Before one can query with SPARQL, there need to be RDF data sources. GRDDL (Gleaning Resource Descriptions from Dialects of Languages) is a mechanism that enables HTML and XML files to be transformed into RDF. Since most people have developed a lot of technology around HTML and XML, they are hesitant to throwing it away for something new. GRDDL allows the subtle insertion of a “hook” in such documents that allows those wishing to retrieve the file as RDF to perform a transformation on the HTML or XML document itself. Transformations are often performed using a specified XSL translator file referenced from within head tag in the original document:

<head profile=“http://www.w3.org/2003/g/data-view”>
                        <link rel=“transformation” href=“http://
www-sop.inria.fr/acacia/soft/RDFa2RDFXML.xsl”/>
                        <title>The Semantic Web</title>
</head>

The current file is used as the input of the XSLT transform and the newly generated RDF document is the output, which can be further processed and stored by servers. GRDDL will be a Proposed Recommendation in a few weeks time, also on the path of becoming a Recommended standard.

RDFa is an additional and related syntax for embedding RDF directly into HTML pages through the inclusion of tag attributes (property, rel) that say what the subject is, and its relations to the object resources or literals (strings):

 <body>
                        <h1>A life science Semantic Web: are we there yet?</h1>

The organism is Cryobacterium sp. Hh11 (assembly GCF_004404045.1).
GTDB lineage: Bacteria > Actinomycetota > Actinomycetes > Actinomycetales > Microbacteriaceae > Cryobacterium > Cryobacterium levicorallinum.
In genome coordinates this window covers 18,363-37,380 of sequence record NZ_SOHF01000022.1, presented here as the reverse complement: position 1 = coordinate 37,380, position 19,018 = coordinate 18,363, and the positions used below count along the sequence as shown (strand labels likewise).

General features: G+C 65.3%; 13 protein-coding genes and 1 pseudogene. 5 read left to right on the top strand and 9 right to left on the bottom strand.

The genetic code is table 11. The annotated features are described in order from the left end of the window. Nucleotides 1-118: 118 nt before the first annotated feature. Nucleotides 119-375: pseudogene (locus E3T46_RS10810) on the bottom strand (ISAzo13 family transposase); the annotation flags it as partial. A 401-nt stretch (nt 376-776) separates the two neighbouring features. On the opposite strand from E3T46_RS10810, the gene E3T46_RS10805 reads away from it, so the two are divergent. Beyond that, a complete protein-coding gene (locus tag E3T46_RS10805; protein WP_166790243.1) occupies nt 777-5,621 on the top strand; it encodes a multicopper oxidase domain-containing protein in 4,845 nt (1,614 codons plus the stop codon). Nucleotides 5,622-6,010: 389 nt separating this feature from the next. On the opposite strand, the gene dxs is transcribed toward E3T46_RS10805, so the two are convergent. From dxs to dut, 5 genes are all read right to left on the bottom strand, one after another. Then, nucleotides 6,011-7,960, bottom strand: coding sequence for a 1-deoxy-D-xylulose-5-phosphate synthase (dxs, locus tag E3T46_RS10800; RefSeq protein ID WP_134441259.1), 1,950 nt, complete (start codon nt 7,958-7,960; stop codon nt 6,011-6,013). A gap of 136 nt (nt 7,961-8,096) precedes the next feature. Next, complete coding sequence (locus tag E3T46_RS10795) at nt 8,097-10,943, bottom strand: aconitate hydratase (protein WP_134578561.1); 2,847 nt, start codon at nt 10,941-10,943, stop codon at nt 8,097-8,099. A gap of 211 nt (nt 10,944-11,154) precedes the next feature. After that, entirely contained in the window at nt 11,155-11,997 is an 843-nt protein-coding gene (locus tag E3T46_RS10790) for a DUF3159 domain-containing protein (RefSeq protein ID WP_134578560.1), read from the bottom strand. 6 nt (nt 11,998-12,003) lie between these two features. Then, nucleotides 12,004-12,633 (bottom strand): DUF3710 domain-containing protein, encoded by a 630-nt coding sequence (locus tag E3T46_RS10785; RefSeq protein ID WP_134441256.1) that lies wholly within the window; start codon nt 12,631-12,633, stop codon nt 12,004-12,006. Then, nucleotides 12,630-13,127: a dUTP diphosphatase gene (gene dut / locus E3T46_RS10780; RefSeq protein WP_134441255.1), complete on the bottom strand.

<dl about="http://www.doi.org/10.1126/
stke.2832005pe22”>
                                    <dt>Title</dt>
                                    <dd property="dc:title”>A life science Semantic Web: are we there yet?</dd>    
                                    <dt>Author</dt>
                                                <dd rel="dc:creator” href="#a1”>
                                                <span id="a1”>
                                                            <link rel="rdf:type” href="[foaf:
Person]” />
                                                            <span property="foaf:name”>Eric
Neumann</span>
                                                            see <a rel="foaf:homepage”       
                                                                                 href="http://www.eneumann.org”>
homepage</a>
                                                </span>